Plaintiff in UPenn 403(b) Suit Asks for Amicus Briefs to Not Be Accepted

For one thing, the plaintiff argues the briefs filed in support of the University of Pennsylvania provide the university an argument word-count advantage.

The plaintiff in a case challenging the management of the University of Pennsylvania’s 403(b) plan has filed an opposition against amicus curiae briefs filed in support of the university.

According to the court document, these briefs, if accepted, would greatly expand the scope of the factual and legal arguments that the plaintiffs must address within the 6,500-word limit allowed for their reply brief. “Instead of responding to a single 11,592-word brief, Plaintiffs would have to respond to briefs totaling nearly 28,000 words,” it states.

The plaintiff argues that under Federal Rules of Appellate Procedure, typically, the option of filing a reply brief provides the appellant more total words than the appellee. Accepting the briefs would provide defendants with an 8,000-word advantage.

The court document notes that although a 3rd U.S. Circuit Court of Appeals decision in Neonatology Assocs., P.A. v. Commissioner disapproved a “restrictive” approach to granting leave to file amicus briefs, at issue there was a motion for leave to file a single amicus brief. “That opinion did not address the potential prejudice to the opponent of allowing numerous amicus filings which effectively multiply the arguments on one side of an appeal while diluting the opponent’s ability to adequately respond,” it states.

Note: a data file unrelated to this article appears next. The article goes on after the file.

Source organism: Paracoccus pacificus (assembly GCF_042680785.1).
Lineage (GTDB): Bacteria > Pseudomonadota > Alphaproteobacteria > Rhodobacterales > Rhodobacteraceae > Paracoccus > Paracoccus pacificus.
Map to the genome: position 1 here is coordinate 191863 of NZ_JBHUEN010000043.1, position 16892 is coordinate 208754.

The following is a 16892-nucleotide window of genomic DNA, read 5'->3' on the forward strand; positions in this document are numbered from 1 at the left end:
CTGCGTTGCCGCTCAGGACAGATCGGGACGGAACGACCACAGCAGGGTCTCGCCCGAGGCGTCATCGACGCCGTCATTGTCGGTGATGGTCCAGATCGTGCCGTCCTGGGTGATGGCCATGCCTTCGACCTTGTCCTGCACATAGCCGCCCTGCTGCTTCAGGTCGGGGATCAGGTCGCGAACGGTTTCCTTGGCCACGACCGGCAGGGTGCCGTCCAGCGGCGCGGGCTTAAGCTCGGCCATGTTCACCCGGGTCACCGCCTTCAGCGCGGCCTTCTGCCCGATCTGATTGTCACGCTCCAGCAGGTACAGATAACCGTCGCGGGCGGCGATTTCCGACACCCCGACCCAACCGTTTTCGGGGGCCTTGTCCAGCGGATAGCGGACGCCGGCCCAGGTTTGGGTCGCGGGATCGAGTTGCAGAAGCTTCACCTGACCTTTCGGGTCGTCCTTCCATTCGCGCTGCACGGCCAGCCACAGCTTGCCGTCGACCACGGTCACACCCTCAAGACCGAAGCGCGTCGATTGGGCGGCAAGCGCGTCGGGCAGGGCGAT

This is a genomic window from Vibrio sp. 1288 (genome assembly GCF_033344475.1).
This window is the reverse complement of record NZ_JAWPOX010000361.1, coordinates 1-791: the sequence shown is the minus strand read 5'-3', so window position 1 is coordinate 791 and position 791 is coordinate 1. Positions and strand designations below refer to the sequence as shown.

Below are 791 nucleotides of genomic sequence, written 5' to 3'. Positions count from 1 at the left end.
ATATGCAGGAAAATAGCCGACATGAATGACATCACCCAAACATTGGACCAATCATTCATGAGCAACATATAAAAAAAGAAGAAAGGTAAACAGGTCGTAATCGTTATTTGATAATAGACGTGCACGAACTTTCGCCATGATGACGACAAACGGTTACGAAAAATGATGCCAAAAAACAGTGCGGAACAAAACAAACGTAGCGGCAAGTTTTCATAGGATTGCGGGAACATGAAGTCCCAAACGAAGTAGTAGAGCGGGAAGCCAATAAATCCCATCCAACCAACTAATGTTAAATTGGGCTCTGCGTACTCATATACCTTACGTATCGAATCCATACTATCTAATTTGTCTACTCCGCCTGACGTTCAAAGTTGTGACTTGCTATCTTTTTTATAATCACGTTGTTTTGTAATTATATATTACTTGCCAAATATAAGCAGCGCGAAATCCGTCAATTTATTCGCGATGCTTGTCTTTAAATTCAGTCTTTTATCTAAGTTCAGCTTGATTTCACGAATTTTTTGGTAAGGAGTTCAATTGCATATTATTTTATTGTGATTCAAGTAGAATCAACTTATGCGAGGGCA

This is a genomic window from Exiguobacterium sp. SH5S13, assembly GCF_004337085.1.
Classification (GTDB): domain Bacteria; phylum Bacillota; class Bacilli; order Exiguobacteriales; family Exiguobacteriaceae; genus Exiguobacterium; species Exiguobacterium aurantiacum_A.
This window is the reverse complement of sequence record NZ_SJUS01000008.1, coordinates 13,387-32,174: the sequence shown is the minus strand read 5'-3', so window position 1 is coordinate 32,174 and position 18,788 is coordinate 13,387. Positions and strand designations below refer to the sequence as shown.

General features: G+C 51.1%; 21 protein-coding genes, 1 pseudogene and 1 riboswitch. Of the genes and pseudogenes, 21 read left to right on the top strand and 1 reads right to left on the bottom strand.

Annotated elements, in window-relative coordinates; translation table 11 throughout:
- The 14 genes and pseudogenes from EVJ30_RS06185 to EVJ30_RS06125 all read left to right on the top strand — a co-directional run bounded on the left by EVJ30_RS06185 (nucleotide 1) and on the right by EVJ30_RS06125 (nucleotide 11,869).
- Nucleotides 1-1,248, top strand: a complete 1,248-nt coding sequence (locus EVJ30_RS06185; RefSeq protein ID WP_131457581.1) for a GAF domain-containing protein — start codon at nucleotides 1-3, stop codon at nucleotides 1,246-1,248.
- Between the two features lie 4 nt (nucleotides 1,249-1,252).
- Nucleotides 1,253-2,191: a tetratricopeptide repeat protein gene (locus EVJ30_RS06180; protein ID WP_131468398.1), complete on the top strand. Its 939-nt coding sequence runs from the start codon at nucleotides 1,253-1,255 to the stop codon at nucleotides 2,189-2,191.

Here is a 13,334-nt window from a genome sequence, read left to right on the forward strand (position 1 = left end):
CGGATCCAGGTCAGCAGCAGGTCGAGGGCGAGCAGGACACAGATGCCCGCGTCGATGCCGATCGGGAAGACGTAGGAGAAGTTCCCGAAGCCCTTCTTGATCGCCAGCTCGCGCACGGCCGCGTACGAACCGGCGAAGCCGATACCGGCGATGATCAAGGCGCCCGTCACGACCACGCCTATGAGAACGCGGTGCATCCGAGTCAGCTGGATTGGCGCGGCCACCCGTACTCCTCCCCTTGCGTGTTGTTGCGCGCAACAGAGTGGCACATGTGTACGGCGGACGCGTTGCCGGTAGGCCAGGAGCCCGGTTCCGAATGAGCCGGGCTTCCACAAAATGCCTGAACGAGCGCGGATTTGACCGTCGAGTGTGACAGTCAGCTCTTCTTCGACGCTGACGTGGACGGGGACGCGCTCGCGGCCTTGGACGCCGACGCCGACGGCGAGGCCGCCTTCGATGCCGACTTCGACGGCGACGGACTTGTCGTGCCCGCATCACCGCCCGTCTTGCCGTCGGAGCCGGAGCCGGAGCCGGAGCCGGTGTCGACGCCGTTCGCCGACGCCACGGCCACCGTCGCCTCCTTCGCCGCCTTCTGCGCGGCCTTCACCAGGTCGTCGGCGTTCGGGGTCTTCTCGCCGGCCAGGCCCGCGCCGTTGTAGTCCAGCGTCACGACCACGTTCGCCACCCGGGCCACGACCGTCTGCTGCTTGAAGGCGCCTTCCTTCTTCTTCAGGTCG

In addition, the plaintiff argues that all three proposed briefs seek to inject irrelevant issues that are not before the court because they were not raised in the defendants’ opening brief. The opposition document says TIAA’s proposed filing simply disputes the truth of the plaintiffs’ allegations regarding TIAA’s products and services, and thus is irrelevant to the legal sufficiency of the plaintiffs’ allegations.

The plaintiff says the proposed brief of the American Council on Education argues for a fiduciary standard that is inconsistent with the standard advocated by the defendants. The opposition document contends that the council suggests that, in light of historical differences between 403(b) plans commonly offered by universities and 401(k) plans commonly offered by for-profit companies, courts should apply a different Employee Retirement Income Security Act (ERISA) fiduciary standard to fiduciaries of 403(b) plans.

The plaintiff argues that the proposed Chamber of Commerce brief urges the court to extend to ERISA fiduciary breach claims the “same approach to pleading” adopted in the context of “antitrust, retaliation, supervisory liability, RICO, and securities,” and the defendants do not advocate for the adoption of pleading standards developed in disparate areas of law, so the proposed brief is irrelevant.